3. Implement Computer Adaptive Assessments (CAA)
The Commission wants to implement online tests given throughout the year.  Research shows students have lower scores on computerized assessments.  CAA can be used to change a student’s beliefs, attitudes, and values to a worldview and anti-national sovereignty being promoted by the United Nations for establishing a one world government.

These CAA tests can be aligned with SBOE unapproved instructional materials, including Common Core mate-rials, paid with state funds allowed under SB6. Because these tests will be given during the regular class schedule, parents will not be able to opt their children out.  

4. Adopt “challenging academic standards that align to college and career readiness. 
The Commission has no “obligation” to implement this ESSA requirement because the federal government has no authority to require a state to adopt any standards.  ESSA’s statement of purpose is clearly a euphemism for Common Core Standards.  The U.S. Congress did not get rid of Common Core; they codified it in ESSA.  

If ESSA is implemented in Texas, then Common Core -- or a reasonable imitation under a different name -- will be implemented in Texas.

5. Adopt alternate accountability tests 
The Commission suggests using SAT, ACT, Advanced Placement, International Baccalaureate, and Aspire as alternatives to the STAAR / End of Course tests.  These tests are aligned with Common Core, NOT with Texas curriculum standards.

Texas politicians are doing a kneejerk reaction to public demand to eliminate the STAAR / End of Course tests that measure a student’s knowledge of the Texas standards. As Texas Insider reported, the real problem is wast-ing class time with Common Core type groupthink projects and social engineering, allowing teachers very little time to teach the subject content of the standards.  Teachers must conduct “crash courses” to help their students memorize material.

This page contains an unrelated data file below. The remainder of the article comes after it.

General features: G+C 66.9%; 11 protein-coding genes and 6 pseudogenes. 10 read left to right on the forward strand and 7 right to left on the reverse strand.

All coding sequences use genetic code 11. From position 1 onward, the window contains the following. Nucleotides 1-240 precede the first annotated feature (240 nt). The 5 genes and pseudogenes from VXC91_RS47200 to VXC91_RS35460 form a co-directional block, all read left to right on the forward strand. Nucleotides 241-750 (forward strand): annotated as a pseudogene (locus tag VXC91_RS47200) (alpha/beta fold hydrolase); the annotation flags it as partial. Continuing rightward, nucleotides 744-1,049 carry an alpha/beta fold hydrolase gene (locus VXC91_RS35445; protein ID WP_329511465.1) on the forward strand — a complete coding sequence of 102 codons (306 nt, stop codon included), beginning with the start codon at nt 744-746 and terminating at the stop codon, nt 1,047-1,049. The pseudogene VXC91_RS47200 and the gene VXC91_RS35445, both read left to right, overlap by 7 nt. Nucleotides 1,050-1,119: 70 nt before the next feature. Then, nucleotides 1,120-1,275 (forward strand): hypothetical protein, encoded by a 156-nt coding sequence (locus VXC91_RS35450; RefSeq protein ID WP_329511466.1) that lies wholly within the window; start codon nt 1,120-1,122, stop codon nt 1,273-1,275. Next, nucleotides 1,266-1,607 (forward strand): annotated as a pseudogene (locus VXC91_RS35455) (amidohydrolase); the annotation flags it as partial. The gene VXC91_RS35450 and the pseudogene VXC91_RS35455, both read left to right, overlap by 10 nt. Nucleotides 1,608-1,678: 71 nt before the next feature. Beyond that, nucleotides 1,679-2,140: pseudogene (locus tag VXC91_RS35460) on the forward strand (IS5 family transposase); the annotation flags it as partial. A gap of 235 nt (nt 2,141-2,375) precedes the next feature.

6. Align the state accountability system with ESSA’s requirements 
The federal government has NO authority to require Texas to align our accountability program with ESSA’s requirements. Texas lawmakers are required by law to establish an accountability program that aligns with Texas standards, not ESSA’s Common Core “college and career readiness” standards.  

7. Explore obtaining an Innovative Assessment/Accountability Demonstration Authority grant under ESSA.   This is illegal since ESSA prohibits this funding.  USDOE is using its proposed regulations for the Innovative Assessment Demonstration Authority (IADA) to establish a national assessment aligned to Common Core Standards.  Texas legislators must steer clear of this radical IAADA grant completely.

Conclusion

The Texas assessment and accountability program for public education is desperately in need of a major over-haul.  However, if the Texas legislators adopt the August 31, 2016 recommendations of the NGAA Commission, our public education will be radically changed forever, following that of the ultra liberal state of California.